Is Central Air Worth the Cost? Plus, What You Can Do Instead

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When the heat of summer finally hits, it can be quite oppressive depending upon where you live. Some homes are able to keep naturally cooler than others, but many people consider installing central air conditioning to keep their homes tolerable.

However, the costs of both installing and running central AC can be quite steep. We spoke with experts to find out whether central air is worth the cost, and what some alternatives might be.

Consider Installation Costs

If you don’t already have central air, you probably dream about how that cool air would feel during hot summers, and there’s no doubt that installing it is one of the most effective ways to cool a home down.

However, when considering the cost-effectiveness, it’s essential to remember, “Initial installation costs for central air can be quite significant, including the purchase of the system itself, ductwork installation, if not already present, and professional labor,” said Ryan Collier, an HVAC expert and company director of Heat Pump Source. “Additionally, ongoing expenses such as energy consumption and maintenance should be factored in. While central air can deliver precise temperature control throughout your home, it may not always be the most cost-effective option.”

Central AC doesn’t come cheap, either. The average cost of both the unit plus installation will range from between $5,000 up to a whopping $12,000, according to Adam Graham, a construction industry analyst at Fixr. On average, homeowners pay around $7,000 for a 2,000-square-foot home, he said.

Make Your Money Work for You

Installing Central Air Increases Resale Value of a Home

One consideration that has less to do with your day-to-day experience and costs is that central air can help you when you get ready to sell your home, according to Jay Sanders, a contractor and the owner of Castle Dream Construction.

“Central air has a great ROI, when selling your home it can be one of the make or break needs for a new homebuyer, especially if you live somewhere hot year round,” Sanders said.

Central air is also a great way to keep your home comfortable, and who doesn’t want to feel cool and relaxed in their homes! If central air isn’t affordable for your household you can opt for window air conditioning units, mini splits, or portable air conditioners instead.

Central Air May Save Energy

While the initial investment might seem significant, an energy-efficient AC can help you save on your electricity bills over time.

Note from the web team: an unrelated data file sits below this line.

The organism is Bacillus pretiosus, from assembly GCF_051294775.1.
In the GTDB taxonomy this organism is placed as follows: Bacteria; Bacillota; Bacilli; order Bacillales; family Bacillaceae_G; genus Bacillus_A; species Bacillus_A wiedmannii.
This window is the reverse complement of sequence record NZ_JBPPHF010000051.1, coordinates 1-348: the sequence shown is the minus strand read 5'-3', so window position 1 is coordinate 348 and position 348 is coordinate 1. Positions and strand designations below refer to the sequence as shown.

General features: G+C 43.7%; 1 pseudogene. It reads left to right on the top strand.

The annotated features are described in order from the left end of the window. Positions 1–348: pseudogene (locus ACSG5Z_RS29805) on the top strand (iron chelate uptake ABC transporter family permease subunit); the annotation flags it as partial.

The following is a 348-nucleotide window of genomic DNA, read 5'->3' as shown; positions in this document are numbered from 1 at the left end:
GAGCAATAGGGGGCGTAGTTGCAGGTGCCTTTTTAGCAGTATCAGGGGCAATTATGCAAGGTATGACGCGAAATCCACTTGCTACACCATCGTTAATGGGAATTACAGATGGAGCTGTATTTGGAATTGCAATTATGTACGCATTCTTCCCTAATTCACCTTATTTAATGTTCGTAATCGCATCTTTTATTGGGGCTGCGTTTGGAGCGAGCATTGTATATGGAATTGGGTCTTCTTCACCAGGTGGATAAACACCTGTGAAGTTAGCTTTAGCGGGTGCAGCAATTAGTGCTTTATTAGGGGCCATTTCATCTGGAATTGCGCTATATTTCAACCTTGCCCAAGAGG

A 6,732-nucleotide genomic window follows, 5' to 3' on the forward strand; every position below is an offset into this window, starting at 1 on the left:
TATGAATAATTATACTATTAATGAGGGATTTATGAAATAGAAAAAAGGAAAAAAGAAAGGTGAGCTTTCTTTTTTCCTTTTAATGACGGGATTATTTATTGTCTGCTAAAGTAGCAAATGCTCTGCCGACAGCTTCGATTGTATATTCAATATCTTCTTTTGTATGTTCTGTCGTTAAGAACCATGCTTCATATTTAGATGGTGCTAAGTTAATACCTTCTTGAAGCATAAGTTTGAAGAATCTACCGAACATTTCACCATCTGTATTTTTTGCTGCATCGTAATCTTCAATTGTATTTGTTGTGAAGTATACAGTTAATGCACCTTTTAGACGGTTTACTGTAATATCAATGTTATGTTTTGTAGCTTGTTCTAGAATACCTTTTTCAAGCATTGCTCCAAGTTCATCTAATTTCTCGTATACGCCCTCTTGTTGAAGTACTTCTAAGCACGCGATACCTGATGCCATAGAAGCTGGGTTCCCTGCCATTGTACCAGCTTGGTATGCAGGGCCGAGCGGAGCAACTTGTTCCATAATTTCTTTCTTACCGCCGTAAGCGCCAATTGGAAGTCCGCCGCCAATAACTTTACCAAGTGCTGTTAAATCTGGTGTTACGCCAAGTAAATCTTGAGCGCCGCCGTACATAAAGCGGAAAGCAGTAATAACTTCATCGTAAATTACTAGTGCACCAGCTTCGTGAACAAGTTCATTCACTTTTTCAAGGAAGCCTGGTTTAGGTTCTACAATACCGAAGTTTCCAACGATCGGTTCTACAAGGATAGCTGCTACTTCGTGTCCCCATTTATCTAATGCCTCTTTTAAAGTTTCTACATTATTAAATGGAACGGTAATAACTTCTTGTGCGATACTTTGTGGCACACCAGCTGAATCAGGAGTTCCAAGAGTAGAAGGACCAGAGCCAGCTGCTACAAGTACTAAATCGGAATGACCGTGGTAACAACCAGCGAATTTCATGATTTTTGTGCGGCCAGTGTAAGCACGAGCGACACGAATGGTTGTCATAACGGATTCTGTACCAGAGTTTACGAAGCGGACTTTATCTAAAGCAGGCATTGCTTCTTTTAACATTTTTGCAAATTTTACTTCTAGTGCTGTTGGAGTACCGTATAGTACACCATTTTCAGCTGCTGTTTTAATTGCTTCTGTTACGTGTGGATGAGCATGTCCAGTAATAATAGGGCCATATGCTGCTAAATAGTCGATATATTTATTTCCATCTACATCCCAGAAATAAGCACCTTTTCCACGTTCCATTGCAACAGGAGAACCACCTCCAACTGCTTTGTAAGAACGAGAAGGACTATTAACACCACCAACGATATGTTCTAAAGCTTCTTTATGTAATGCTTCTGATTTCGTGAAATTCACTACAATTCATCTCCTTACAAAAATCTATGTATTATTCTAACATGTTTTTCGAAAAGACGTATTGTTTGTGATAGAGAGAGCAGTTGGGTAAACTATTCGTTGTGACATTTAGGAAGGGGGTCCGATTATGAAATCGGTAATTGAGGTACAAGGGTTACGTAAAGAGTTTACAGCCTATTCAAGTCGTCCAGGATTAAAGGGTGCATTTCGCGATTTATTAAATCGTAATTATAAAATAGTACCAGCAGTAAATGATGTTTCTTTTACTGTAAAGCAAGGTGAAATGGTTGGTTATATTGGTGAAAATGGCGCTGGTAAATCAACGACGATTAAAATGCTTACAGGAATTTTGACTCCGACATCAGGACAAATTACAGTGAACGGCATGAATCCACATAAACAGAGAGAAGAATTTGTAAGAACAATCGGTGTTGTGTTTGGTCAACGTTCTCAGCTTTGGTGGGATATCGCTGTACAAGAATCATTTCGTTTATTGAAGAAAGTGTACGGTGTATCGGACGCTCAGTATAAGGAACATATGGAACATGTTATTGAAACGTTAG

This is especially true if you choose a unit with a high energy efficiency rating to maximize your long-term cost savings, according to Ben Dhesi, the creator of the energy-saving mobile app HUGO. “Regular maintenance is also key to ensuring optimal performance and efficiency so if you do have the funds, an energy-efficient AC unit is your best bet.”

Alternatives to Central Air

If central air just isn’t in the cards for you, there are several alternatives that can provide efficient and cost-effective cooling, according to Collier.

Heat Pumps

Heat pumps are an excellent alternative as they can both cool and heat your home. Collier explained that they work by transferring heat between the indoor and outdoor units, making them highly energy-efficient.

Make Your Money Work for You

“Heat pumps offer the added advantage of dehumidification and precise temperature control, providing a comfortable indoor environment year-round.” These range in price from $3,500 to $7,500 depending on factors such as location, technician and type of system, according to This Old House.

Ductless Mini-Split Systems

Another option, known as a ductless mini-split system, consists of an outdoor unit and one or more indoor units, which are ideal for homes without existing ductwork or for specific zones where cooling is required.

Collier said, “Ductless mini-splits provide independent temperature control for each zone, ensuring energy efficiency and personalized comfort.” On average, the cost of installing one of these is around $3,000, though it can cost quite a bit more, according to Forbes.

Evaporative Coolers

Particularly suitable for dry climates, evaporative coolers — aka swamp coolers — use water evaporation to lower indoor temperatures.

Collier explained, “They are more energy-efficient than traditional air conditioners and can significantly reduce energy costs. However, their effectiveness is dependent on the climate and humidity levels.” The average cost of these is between $1,500 and $3,500, according to Fixr.

Window Units and Portable Air Conditioners

If you can spend most of your time in a couple of rooms in your home during the hottest months, consider a window or portable air conditioning unit. “These options are typically more affordable upfront, making them popular choices for smaller spaces or temporary cooling needs,” Collier said.

While they may not provide the same level of whole-house comfort as central air, they can be cost-effective solutions for specific areas or rooms. “Ultimately, making an informed decision about cooling options involves considering factors such as upfront costs, energy efficiency, maintenance requirements, and individual comfort preferences,” he said. 

Make Your Money Work for You

He also emphasized how crucial it is to consult with a reputable HVAC professional who can assess your home’s unique characteristics and guide you in selecting the most suitable cooling solution. “They can provide expert advice, perform accurate sizing calculations, and ensure proper installation, maximizing both comfort and cost-effectiveness.”

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